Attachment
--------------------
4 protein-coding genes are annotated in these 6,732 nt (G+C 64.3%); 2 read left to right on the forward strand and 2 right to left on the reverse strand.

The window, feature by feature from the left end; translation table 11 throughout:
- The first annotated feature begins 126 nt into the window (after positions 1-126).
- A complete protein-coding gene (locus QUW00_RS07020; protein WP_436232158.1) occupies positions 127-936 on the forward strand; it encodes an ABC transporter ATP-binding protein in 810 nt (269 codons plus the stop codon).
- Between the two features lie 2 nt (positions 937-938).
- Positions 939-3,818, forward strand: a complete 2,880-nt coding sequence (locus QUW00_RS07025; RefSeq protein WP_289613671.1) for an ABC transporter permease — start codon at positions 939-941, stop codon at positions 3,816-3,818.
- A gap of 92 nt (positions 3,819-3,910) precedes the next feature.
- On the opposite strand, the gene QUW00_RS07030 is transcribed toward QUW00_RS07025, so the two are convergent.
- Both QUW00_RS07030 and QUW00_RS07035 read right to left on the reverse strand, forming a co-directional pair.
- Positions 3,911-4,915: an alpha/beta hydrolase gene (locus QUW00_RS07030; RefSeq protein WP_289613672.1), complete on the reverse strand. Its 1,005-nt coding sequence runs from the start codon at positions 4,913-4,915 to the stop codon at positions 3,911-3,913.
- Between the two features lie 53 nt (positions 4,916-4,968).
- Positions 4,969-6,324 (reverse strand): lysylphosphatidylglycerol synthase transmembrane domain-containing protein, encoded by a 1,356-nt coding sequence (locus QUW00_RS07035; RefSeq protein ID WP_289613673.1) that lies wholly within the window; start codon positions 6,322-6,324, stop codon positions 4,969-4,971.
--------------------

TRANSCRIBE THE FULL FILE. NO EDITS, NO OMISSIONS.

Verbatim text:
4 protein-coding genes are annotated in these 6,732 nt (G+C 64.3%); 2 read left to right on the forward strand and 2 right to left on the reverse strand.

The window, feature by feature from the left end; translation table 11 throughout:
- The first annotated feature begins 126 nt into the window (after positions 1-126).
- A complete protein-coding gene (locus QUW00_RS07020; protein WP_436232158.1) occupies positions 127-936 on the forward strand; it encodes an ABC transporter ATP-binding protein in 810 nt (269 codons plus the stop codon).
- Between the two features lie 2 nt (positions 937-938).
- Positions 939-3,818, forward strand: a complete 2,880-nt coding sequence (locus QUW00_RS07025; RefSeq protein WP_289613671.1) for an ABC transporter permease — start codon at positions 939-941, stop codon at positions 3,816-3,818.
- A gap of 92 nt (positions 3,819-3,910) precedes the next feature.
- On the opposite strand, the gene QUW00_RS07030 is transcribed toward QUW00_RS07025, so the two are convergent.
- Both QUW00_RS07030 and QUW00_RS07035 read right to left on the reverse strand, forming a co-directional pair.
- Positions 3,911-4,915: an alpha/beta hydrolase gene (locus QUW00_RS07030; RefSeq protein WP_289613672.1), complete on the reverse strand. Its 1,005-nt coding sequence runs from the start codon at positions 4,913-4,915 to the stop codon at positions 3,911-3,913.
- Between the two features lie 53 nt (positions 4,916-4,968).
- Positions 4,969-6,324 (reverse strand): lysylphosphatidylglycerol synthase transmembrane domain-containing protein, encoded by a 1,356-nt coding sequence (locus QUW00_RS07035; RefSeq protein ID WP_289613673.1) that lies wholly within the window; start codon positions 6,322-6,324, stop codon positions 4,969-4,971.